Having come out just last week, Mad Max: Fury Road is the fourth movie in the post apocalyptic Mad Max series, which originally starred Mel Gilbson. I had no idea about this, though, when I watched this latest instalment on Sunday. Here’s to watching movies with no idea what they are going to be about!
I’m going to preface the rest of this post with a disclaimer that I haven’t watched any of the prior Mad Max movies and have little idea as to what they were about.
So I’ll give you a run down of this latest movie: set in a post-apocalyptic, dystopic future, mankind has reduced Earth into a desert wasteland where survival is a series of harsh, brutal choices. Nuclear disaster seems to have been the cause of Earth’s demise. Water is scarce and controlled by a dictator Immortan Joe, who has established a cult-like mythos of power around himself. Women are enslaved and used as ‘breeders’ to provide Immortan Joe with sons, and to provide milk. Men are indoctrinated into becoming war boys, who are ‘mad’ and violent soldiers, happy to die in thrilling martyrdom for their leader Immortan Joe.
Amidst this world is ‘Mad’ Max, who appears to be a lone survivor and is captured by Immortan Joe’s men to be used as a ‘blood bag’. He becomes inadvertently involved, when Furiosa, a high ranking Imperator of Immortan Joe, escapes in a war rig vehicle with five of Immortan’s wives. To survive, ‘Mad’ Max ends up helping himself and Furiosa, and the wives, escape into the desert wasteland, in search for the ‘green place’ that Furiosa remembers from her childhood.
So what can we draw from this movie?
The action and visuals in this movie are stunning. Yet what is stunning is not beautiful, but rather an incredibly brutal and harsh view of a scorched Earth. In true form of the dystopic genre, the setting has the conventions of environmental destruction and resource scarcity. What is interesting are the visual symbols of steampunk and industrialisation. Despite the world falling into disrepair, the poverty and the lack of technology, monstrous vehicles (‘war rigs’ and the like) dominate with obscenely powerful engines, wheels and weapons. And to be frank, much of it focuses on an ongoing chase involving a number of these vehicles and motorcycles. Whereas some dystopic texts would paint the future as cold and bleak, Mad Max’s world is scorching, full of dust and smoke.
What is also conventional in this movie are the features of a stratified society (those in power vs the masses), private ownership of resources, and the subjugation of women. What is different and perhaps more interesting, though, are the elements of tribalism and religious fanaticism. I suppose typically in futuristic texts, we see science and secularism dominating, and the loss of religion, hope and faith as the cornerstone of a ‘lost humanity’. However, in Mad Max, we see humanity has degraded not into artifice and science (a lack of feeling), but has succumbed to animalistic instincts and fanaticism (a ‘madness’ of feeling!).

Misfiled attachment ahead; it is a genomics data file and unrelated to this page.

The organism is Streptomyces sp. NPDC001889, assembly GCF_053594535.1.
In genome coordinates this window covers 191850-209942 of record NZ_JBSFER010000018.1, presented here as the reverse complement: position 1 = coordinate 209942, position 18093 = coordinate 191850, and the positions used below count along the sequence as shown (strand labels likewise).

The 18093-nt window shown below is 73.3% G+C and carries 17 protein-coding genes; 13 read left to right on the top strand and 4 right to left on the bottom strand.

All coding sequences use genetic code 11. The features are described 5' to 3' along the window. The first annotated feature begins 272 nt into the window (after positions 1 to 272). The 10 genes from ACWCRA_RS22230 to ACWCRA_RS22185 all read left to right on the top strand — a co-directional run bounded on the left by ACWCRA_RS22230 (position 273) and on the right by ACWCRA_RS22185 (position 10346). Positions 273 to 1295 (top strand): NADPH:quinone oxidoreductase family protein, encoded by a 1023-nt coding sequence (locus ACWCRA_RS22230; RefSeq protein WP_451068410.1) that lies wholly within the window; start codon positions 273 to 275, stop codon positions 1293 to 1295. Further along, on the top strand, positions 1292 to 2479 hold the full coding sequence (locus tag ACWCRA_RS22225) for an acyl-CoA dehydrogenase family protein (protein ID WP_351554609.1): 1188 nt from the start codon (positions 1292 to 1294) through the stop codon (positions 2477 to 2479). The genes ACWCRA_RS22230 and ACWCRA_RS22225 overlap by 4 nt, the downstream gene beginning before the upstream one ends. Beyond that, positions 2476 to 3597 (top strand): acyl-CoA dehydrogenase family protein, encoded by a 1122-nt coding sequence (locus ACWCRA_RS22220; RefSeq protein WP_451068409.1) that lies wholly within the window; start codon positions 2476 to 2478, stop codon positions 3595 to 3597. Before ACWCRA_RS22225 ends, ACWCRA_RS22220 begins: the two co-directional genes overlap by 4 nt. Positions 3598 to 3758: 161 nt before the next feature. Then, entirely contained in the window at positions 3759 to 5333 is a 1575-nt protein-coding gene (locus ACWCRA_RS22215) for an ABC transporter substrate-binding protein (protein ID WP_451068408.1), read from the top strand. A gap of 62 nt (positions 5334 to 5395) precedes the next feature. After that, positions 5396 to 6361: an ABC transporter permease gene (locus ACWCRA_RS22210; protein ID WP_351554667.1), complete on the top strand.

In this sense, I think, by comparing Mad Max with other dystopic texts, you can draw some really intriguing questions about where we think human society may be heading and what we consider as dangerous to humanity.
If we go beyond looking at how Mad Max fits within the conventions of the dystopia genre, we then look at what the story is really about. But when we think about, this movie feels much more like its about having an experience, rather than having a message. There’s minimal dialogue, with some hints at themes of redemption and hope and rebellion, but this remains largely unexplored, because the backstory of Mad Max and Furiosa is not really revealed in this movie. The status quo in characterisation is not really challenged either, and we do not see any real character development or transformation apart from Nux, the ‘war boy’.
In the end, this Mad Max movie feels largely like putting the audience through an engrossing and intense experience. We feel a bit like Mad Max in the first half of the movie: forcibly strapped to the front of a raging vehicle driven by maniacs, compelled to keep looking as swirls of dust and smoke hit us in the eyes.
It’s hard not to flinch.